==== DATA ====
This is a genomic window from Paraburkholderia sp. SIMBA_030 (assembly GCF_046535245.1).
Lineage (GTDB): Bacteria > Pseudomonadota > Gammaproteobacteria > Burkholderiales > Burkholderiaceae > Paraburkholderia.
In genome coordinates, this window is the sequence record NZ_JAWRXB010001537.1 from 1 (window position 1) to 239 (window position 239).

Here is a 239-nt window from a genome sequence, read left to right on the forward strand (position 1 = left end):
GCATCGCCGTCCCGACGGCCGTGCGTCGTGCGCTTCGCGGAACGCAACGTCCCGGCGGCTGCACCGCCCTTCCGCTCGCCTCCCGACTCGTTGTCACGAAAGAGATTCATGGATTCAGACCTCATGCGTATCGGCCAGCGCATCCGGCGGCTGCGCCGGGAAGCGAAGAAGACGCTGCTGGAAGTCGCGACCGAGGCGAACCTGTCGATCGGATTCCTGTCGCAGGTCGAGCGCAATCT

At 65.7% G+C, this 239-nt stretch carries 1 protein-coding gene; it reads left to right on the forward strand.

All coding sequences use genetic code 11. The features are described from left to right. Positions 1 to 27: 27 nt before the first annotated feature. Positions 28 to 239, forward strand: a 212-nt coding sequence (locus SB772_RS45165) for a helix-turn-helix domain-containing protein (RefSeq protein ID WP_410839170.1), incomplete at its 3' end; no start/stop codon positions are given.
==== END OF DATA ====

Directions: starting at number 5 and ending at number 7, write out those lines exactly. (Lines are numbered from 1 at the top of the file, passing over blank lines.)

GCATCGCCGTCCCGACGGCCGTGCGTCGTGCGCTTCGCGGAACGCAACGTCCCGGCGGCTGCACCGCCCTTCCGCTCGCCTCCCGACTCGTTGTCACGAAAGAGATTCATGGATTCAGACCTCATGCGTATCGGCCAGCGCATCCGGCGGCTGCGCCGGGAAGCGAAGAAGACGCTGCTGGAAGTCGCGACCGAGGCGAACCTGTCGATCGGATTCCTGTCGCAGGTCGAGCGCAATCT

At 65.7% G+C, this 239-nt stretch carries 1 protein-coding gene; it reads left to right on the forward strand.

All coding sequences use genetic code 11. The features are described from left to right. Positions 1 to 27: 27 nt before the first annotated feature. Positions 28 to 239, forward strand: a 212-nt coding sequence (locus SB772_RS45165) for a helix-turn-helix domain-containing protein (RefSeq protein ID WP_410839170.1), incomplete at its 3' end; no start/stop codon positions are given.